Natural Geography in Southwest and Northwest China

Natural Geography in Southwest and Northwest China

Natural Geography in Southwest China

Gongga Shan

Gongga Shan is the highest peak in Sichuan’s elongated mountain ranges with its 7556 m.

Southwest China is a cool, high-lying and mountainous area, with an arc of plateaus and pools. The rivers flow almost in the north-south direction, unlike in eastern China, where the drainage is from west to east.

Yunnan plateau

The Yunnan Plateau, Chinese Yun Gui Gaoyun, located southwest of the Red Basin, is a continuation of the Tibetan Highlands. The elevation in the east averages around 1800 m above sea level, and the terrain slopes to the south and southeast. The landscape is wild and rugged, with numerous mountain ranges and rivers, which have cut deep into the surface. In the western part of the area, the great rivers Salween, Chinese Nu Jiang, Mekong, Chinese Lancang Jiang, and Jinsha Jiang – Chang Jiang’s upper rivers, run in deep, parallel canyons, just a few kilometers apart.

In the western part of Yunnan, the mountain ridges that separate the river valleys from each other reach more than 5,000 meters above sea level, in the southern part approx. 2500 masl The highest peak is Yulongxue Shan (5596 masl). The eastern part of the Yunnan Plateau has been subject to significant faults, and there are many tectonically conditioned basins, several of which are filled with lakes.

The Tibetan Highlands

The Tibetan highland, Chinese Qing Zang Gaoyuan, includes both the real Tibet and Qinghai Province, and parts of Sichuan. The region covers an area of over 2,000,000 km2, that is, about 1/4 of the whole of China’s land area. The Tibetan highlands are bounded to the north by the Kunlun Shan Mountains (highest peak: Muztag, 7723 meters) and Qilian Shan (5547 meters), to the south of the Himalayas and to the east, and Sichuan’s elongated mountain ranges (highest peak: Gongga Shan, 7556 meters above sea level). ).

Most of this vast region is over 3000 meters above sea level, except for the Qaidam depression southwest of Qilian Shan, which forms a mighty swamp area at an altitude of 2,700 meters, surrounded by mountains on all sides. The mountain ranges are for the most part 6000–7000 m high. Himalayan peaks in the Mount Everest, Chinese Qomolangma Feng, 8850 m., On the border between Tibet and Nepal. In the eastern and southern parts of the Tibetan Highlands, a number of large rivers spring out, including Huang He, Chang Jiang, Brahmaputra, Thanlwin and Mekong, while Indus originates in the southwestern part.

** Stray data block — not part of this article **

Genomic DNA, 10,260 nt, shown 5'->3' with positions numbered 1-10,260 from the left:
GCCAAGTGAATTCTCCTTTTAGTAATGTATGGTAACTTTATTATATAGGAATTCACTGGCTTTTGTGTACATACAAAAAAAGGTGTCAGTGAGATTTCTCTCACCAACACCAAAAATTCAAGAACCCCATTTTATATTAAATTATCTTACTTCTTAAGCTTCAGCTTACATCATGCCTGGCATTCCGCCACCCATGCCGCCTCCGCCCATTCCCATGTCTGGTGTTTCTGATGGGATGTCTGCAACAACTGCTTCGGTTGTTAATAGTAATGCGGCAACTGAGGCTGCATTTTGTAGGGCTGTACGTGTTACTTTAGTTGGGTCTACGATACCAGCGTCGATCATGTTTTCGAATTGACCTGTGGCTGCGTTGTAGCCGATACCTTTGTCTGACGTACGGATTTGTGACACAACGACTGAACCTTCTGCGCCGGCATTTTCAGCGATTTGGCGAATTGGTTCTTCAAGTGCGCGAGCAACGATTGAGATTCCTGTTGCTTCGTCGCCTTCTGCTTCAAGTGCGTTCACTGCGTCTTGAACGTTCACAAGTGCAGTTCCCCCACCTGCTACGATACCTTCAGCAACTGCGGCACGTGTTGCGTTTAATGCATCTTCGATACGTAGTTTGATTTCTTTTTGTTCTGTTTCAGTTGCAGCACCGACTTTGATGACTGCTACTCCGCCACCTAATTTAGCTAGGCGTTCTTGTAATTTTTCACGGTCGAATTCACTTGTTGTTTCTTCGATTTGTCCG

Natural Geography in Northwest China

Tian Shan

Tian Shan consists of a series of parallel mountain ranges, extending east from the border with Russia for a length of over 1500 km. Image from the border with Kyrgyzstan.

Northwest China is the driest part of the country, forming its own drainage system with no drain to the sea. The region covers the whole of Xinjiang (Sinkiang), and can be divided into three sub-regions:

Tarim Basin

The Tarim Pool, Chinese Tarim Pendi, which accounts for nearly 60% of Xinjiang, is bounded to the north by Tian Shan and to the south by Kunlun Shan (highest peak: Kongur Shan, 7719 meters), and extends from Pamir in the west to Gansu in the east. A strip of oases is located along the foot of the mountains, while the central part of the pool consists of the large Takla Makan desert. Through the northern part of the desert, Tarim He, Xinjiang’s main river, flows into the large salt lake Lop Nur, also called “The Wandering Sea”. The border with Kashmir is formed by the Karakoram mountain range, where K2 or Mount Godwin Austen, kin.Qogir Feng with its 8611 meters. is the world’s second highest mountain.


The Dungaria Pool, Chinese Junggar Pendi, is located between Tian Shan and the Altaj Mountains, on China’s northwest border. The eastern and central part of Dsungaria is a flat steppe, often desert-like, with salty soils and salt lakes. Further west several mountain ranges pass through the region. Tarbagatai, Dungsarisk Alatau and others, with peaks of 3000–4000 meters above sea level. The Dsungaria basin forms a broad natural gateway from the highlands of Inner Asia to the lower steppes in the west, and this gate has been used by the steppe people on their migrations westward.

Tian Shan

Tian Shan consists of a series of parallel mountain ranges, extending east from the border with Russia for a length of over 1500 km. The highest point is Hantengri Feng (6996 masl) near the border with Russia. The various chains in the system encompass a variety of pools and valleys; Thus, between the main chain and Bogda Shan (5445 meters) lies the Turfan lowering, Chinese Turpan Pendi, which is 154 meters below sea level and thus is China’s lowest point.